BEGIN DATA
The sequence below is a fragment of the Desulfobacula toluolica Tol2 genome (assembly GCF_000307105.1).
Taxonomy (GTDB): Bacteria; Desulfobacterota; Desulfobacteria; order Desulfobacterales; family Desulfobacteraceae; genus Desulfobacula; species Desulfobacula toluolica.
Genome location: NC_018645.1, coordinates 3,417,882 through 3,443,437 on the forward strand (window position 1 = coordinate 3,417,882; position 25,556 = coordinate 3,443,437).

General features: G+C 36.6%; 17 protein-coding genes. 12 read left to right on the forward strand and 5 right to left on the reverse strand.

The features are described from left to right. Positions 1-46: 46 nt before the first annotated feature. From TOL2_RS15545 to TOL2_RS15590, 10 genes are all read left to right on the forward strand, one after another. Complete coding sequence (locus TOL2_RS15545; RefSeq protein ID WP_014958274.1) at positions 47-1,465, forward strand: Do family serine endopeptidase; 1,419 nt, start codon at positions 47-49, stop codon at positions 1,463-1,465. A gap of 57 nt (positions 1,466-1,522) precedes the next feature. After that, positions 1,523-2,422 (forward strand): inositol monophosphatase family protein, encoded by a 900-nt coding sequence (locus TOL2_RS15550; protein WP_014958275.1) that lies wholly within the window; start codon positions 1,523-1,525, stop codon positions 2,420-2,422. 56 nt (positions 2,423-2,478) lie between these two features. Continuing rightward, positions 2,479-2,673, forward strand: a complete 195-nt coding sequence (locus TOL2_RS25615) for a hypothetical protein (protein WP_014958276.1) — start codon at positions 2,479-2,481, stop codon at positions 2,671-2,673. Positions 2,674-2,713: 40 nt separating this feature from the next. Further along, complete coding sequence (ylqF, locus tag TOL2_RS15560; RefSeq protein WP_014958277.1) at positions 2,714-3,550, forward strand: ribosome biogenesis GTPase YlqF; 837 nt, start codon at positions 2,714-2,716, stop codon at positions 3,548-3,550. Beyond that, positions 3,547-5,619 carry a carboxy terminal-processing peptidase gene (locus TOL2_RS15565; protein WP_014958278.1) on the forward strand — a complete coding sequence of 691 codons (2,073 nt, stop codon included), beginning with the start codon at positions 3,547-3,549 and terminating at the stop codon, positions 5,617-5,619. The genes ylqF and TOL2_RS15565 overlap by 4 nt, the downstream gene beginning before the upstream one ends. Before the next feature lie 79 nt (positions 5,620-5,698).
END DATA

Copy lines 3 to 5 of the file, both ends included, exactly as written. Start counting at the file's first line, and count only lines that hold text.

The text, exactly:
Genome location: NC_018645.1, coordinates 3,417,882 through 3,443,437 on the forward strand (window position 1 = coordinate 3,417,882; position 25,556 = coordinate 3,443,437).

General features: G+C 36.6%; 17 protein-coding genes. 12 read left to right on the forward strand and 5 right to left on the reverse strand.

The features are described from left to right. Positions 1-46: 46 nt before the first annotated feature. From TOL2_RS15545 to TOL2_RS15590, 10 genes are all read left to right on the forward strand, one after another. Complete coding sequence (locus TOL2_RS15545; RefSeq protein ID WP_014958274.1) at positions 47-1,465, forward strand: Do family serine endopeptidase; 1,419 nt, start codon at positions 47-49, stop codon at positions 1,463-1,465. A gap of 57 nt (positions 1,466-1,522) precedes the next feature. After that, positions 1,523-2,422 (forward strand): inositol monophosphatase family protein, encoded by a 900-nt coding sequence (locus TOL2_RS15550; protein WP_014958275.1) that lies wholly within the window; start codon positions 1,523-1,525, stop codon positions 2,420-2,422. 56 nt (positions 2,423-2,478) lie between these two features. Continuing rightward, positions 2,479-2,673, forward strand: a complete 195-nt coding sequence (locus TOL2_RS25615) for a hypothetical protein (protein WP_014958276.1) — start codon at positions 2,479-2,481, stop codon at positions 2,671-2,673. Positions 2,674-2,713: 40 nt separating this feature from the next. Further along, complete coding sequence (ylqF, locus tag TOL2_RS15560; RefSeq protein WP_014958277.1) at positions 2,714-3,550, forward strand: ribosome biogenesis GTPase YlqF; 837 nt, start codon at positions 2,714-2,716, stop codon at positions 3,548-3,550. Beyond that, positions 3,547-5,619 carry a carboxy terminal-processing peptidase gene (locus TOL2_RS15565; protein WP_014958278.1) on the forward strand — a complete coding sequence of 691 codons (2,073 nt, stop codon included), beginning with the start codon at positions 3,547-3,549 and terminating at the stop codon, positions 5,617-5,619. The genes ylqF and TOL2_RS15565 overlap by 4 nt, the downstream gene beginning before the upstream one ends. Before the next feature lie 79 nt (positions 5,620-5,698).